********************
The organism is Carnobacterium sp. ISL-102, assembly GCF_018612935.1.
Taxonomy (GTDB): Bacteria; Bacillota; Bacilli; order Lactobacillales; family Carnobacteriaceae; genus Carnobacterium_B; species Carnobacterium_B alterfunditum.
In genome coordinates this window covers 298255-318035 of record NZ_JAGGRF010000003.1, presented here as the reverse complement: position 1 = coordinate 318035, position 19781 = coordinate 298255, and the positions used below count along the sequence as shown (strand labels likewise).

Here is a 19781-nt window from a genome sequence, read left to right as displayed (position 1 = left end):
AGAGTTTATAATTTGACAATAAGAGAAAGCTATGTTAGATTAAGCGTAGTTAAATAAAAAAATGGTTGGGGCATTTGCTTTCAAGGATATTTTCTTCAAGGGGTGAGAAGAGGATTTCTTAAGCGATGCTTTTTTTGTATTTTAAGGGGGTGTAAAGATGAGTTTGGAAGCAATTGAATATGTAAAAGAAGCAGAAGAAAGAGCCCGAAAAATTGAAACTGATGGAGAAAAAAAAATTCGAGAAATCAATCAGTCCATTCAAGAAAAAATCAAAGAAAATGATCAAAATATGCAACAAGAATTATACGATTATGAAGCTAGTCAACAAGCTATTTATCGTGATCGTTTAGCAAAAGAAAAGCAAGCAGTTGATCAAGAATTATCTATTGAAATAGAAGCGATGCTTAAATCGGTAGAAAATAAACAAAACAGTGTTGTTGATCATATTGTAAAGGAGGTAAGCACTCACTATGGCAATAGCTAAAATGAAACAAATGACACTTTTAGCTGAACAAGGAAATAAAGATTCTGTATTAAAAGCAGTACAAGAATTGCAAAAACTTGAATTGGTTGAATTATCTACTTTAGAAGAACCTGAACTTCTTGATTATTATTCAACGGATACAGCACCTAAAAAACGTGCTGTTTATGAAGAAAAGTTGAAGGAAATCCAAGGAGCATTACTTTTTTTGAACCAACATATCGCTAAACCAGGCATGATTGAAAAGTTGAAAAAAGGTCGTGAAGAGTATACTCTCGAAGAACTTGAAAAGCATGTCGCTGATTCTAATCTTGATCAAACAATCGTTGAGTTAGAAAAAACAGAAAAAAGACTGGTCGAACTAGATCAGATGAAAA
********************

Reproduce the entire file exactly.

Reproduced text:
The organism is Carnobacterium sp. ISL-102, assembly GCF_018612935.1.
Taxonomy (GTDB): Bacteria; Bacillota; Bacilli; order Lactobacillales; family Carnobacteriaceae; genus Carnobacterium_B; species Carnobacterium_B alterfunditum.
In genome coordinates this window covers 298255-318035 of record NZ_JAGGRF010000003.1, presented here as the reverse complement: position 1 = coordinate 318035, position 19781 = coordinate 298255, and the positions used below count along the sequence as shown (strand labels likewise).

Here is a 19781-nt window from a genome sequence, read left to right as displayed (position 1 = left end):
AGAGTTTATAATTTGACAATAAGAGAAAGCTATGTTAGATTAAGCGTAGTTAAATAAAAAAATGGTTGGGGCATTTGCTTTCAAGGATATTTTCTTCAAGGGGTGAGAAGAGGATTTCTTAAGCGATGCTTTTTTTGTATTTTAAGGGGGTGTAAAGATGAGTTTGGAAGCAATTGAATATGTAAAAGAAGCAGAAGAAAGAGCCCGAAAAATTGAAACTGATGGAGAAAAAAAAATTCGAGAAATCAATCAGTCCATTCAAGAAAAAATCAAAGAAAATGATCAAAATATGCAACAAGAATTATACGATTATGAAGCTAGTCAACAAGCTATTTATCGTGATCGTTTAGCAAAAGAAAAGCAAGCAGTTGATCAAGAATTATCTATTGAAATAGAAGCGATGCTTAAATCGGTAGAAAATAAACAAAACAGTGTTGTTGATCATATTGTAAAGGAGGTAAGCACTCACTATGGCAATAGCTAAAATGAAACAAATGACACTTTTAGCTGAACAAGGAAATAAAGATTCTGTATTAAAAGCAGTACAAGAATTGCAAAAACTTGAATTGGTTGAATTATCTACTTTAGAAGAACCTGAACTTCTTGATTATTATTCAACGGATACAGCACCTAAAAAACGTGCTGTTTATGAAGAAAAGTTGAAGGAAATCCAAGGAGCATTACTTTTTTTGAACCAACATATCGCTAAACCAGGCATGATTGAAAAGTTGAAAAAAGGTCGTGAAGAGTATACTCTCGAAGAACTTGAAAAGCATGTCGCTGATTCTAATCTTGATCAAACAATCGTTGAGTTAGAAAAAACAGAAAAAAGACTGGTCGAACTAGATCAGATGAAAA